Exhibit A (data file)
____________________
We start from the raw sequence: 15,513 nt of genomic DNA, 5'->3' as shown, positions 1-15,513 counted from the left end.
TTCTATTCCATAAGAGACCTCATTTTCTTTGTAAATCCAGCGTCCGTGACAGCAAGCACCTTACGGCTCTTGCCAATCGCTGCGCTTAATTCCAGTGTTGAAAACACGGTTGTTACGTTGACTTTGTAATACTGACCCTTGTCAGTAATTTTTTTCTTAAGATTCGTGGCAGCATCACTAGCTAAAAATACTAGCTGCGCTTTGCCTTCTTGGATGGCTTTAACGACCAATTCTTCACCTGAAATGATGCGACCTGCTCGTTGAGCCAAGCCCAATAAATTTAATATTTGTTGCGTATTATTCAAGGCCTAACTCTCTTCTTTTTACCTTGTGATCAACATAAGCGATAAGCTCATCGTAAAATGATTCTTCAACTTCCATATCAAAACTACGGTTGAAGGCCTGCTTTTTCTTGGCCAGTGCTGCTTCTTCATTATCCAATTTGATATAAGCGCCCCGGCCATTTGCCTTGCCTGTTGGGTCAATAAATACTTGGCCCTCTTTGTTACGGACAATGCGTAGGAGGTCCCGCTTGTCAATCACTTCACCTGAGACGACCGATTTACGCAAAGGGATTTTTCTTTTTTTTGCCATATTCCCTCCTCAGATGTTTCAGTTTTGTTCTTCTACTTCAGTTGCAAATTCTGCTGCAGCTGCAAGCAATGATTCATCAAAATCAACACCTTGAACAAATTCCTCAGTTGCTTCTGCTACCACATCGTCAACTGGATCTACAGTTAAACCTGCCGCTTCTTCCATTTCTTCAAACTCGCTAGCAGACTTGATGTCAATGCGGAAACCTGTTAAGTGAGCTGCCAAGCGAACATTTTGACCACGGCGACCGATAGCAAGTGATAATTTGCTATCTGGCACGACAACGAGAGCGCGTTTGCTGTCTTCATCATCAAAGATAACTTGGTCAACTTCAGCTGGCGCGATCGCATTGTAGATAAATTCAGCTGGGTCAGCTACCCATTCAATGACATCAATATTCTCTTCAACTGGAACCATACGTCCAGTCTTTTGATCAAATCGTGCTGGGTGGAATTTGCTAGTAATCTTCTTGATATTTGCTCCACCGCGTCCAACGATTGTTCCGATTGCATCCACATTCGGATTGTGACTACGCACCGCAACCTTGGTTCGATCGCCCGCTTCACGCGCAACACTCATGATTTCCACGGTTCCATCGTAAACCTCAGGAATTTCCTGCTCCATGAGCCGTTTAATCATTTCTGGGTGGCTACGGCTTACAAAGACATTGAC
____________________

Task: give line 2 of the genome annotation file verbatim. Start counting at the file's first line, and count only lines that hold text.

TTCTATTCCATAAGAGACCTCATTTTCTTTGTAAATCCAGCGTCCGTGACAGCAAGCACCTTACGGCTCTTGCCAATCGCTGCGCTTAATTCCAGTGTTGAAAACACGGTTGTTACGTTGACTTTGTAATACTGACCCTTGTCAGTAATTTTTTTCTTAAGATTCGTGGCAGCATCACTAGCTAAAAATACTAGCTGCGCTTTGCCTTCTTGGATGGCTTTAACGACCAATTCTTCACCTGAAATGATGCGACCTGCTCGTTGAGCCAAGCCCAATAAATTTAATATTTGTTGCGTATTATTCAAGGCCTAACTCTCTTCTTTTTACCTTGTGATCAACATAAGCGATAAGCTCATCGTAAAATGATTCTTCAACTTCCATATCAAAACTACGGTTGAAGGCCTGCTTTTTCTTGGCCAGTGCTGCTTCTTCATTATCCAATTTGATATAAGCGCCCCGGCCATTTGCCTTGCCTGTTGGGTCAATAAATACTTGGCCCTCTTTGTTACGGACAATGCGTAGGAGGTCCCGCTTGTCAATCACTTCACCTGAGACGACCGATTTACGCAAAGGGATTTTTCTTTTTTTTGCCATATTCCCTCCTCAGATGTTTCAGTTTTGTTCTTCTACTTCAGTTGCAAATTCTGCTGCAGCTGCAAGCAATGATTCATCAAAATCAACACCTTGAACAAATTCCTCAGTTGCTTCTGCTACCACATCGTCAACTGGATCTACAGTTAAACCTGCCGCTTCTTCCATTTCTTCAAACTCGCTAGCAGACTTGATGTCAATGCGGAAACCTGTTAAGTGAGCTGCCAAGCGAACATTTTGACCACGGCGACCGATAGCAAGTGATAATTTGCTATCTGGCACGACAACGAGAGCGCGTTTGCTGTCTTCATCATCAAAGATAACTTGGTCAACTTCAGCTGGCGCGATCGCATTGTAGATAAATTCAGCTGGGTCAGCTACCCATTCAATGACATCAATATTCTCTTCAACTGGAACCATACGTCCAGTCTTTTGATCAAATCGTGCTGGGTGGAATTTGCTAGTAATCTTCTTGATATTTGCTCCACCGCGTCCAACGATTGTTCCGATTGCATCCACATTCGGATTGTGACTACGCACCGCAACCTTGGTTCGATCGCCCGCTTCACGCGCAACACTCATGATTTCCACGGTTCCATCGTAAACCTCAGGAATTTCCTGCTCCATGAGCCGTTTAATCATTTCTGGGTGGCTACGGCTTACAAAGACATTGAC